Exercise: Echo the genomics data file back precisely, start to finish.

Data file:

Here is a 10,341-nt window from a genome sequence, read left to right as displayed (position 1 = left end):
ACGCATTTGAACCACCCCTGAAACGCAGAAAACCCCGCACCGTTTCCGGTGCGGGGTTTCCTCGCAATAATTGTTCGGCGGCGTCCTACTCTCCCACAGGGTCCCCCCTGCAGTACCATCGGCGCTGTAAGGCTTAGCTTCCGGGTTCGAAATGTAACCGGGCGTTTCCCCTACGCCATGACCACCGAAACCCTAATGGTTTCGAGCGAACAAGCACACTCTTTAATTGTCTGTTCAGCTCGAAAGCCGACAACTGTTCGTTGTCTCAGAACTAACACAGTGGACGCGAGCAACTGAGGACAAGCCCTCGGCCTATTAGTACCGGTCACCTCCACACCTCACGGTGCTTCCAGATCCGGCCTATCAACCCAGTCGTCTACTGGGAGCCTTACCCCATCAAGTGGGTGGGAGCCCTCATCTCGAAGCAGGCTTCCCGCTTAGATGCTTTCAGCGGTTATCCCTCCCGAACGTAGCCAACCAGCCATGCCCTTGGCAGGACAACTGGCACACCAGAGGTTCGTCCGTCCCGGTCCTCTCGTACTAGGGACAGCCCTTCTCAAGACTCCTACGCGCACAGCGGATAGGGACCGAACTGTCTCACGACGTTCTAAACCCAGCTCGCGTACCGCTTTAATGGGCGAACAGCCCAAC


Here is a 10,341-nt window from a genome sequence, read left to right as displayed (position 1 = left end):
ACGCATTTGAACCACCCCTGAAACGCAGAAAACCCCGCACCGTTTCCGGTGCGGGGTTTCCTCGCAATAATTGTTCGGCGGCGTCCTACTCTCCCACAGGGTCCCCCCTGCAGTACCATCGGCGCTGTAAGGCTTAGCTTCCGGGTTCGAAATGTAACCGGGCGTTTCCCCTACGCCATGACCACCGAAACCCTAATGGTTTCGAGCGAACAAGCACACTCTTTAATTGTCTGTTCAGCTCGAAAGCCGACAACTGTTCGTTGTCTCAGAACTAACACAGTGGACGCGAGCAACTGAGGACAAGCCCTCGGCCTATTAGTACCGGTCACCTCCACACCTCACGGTGCTTCCAGATCCGGCCTATCAACCCAGTCGTCTACTGGGAGCCTTACCCCATCAAGTGGGTGGGAGCCCTCATCTCGAAGCAGGCTTCCCGCTTAGATGCTTTCAGCGGTTATCCCTCCCGAACGTAGCCAACCAGCCATGCCCTTGGCAGGACAACTGGCACACCAGAGGTTCGTCCGTCCCGGTCCTCTCGTACTAGGGACAGCCCTTCTCAAGACTCCTACGCGCACAGCGGATAGGGACCGAACTGTCTCACGACGTTCTAAACCCAGCTCGCGTACCGCTTTAATGGGCGAACAGCCCAAC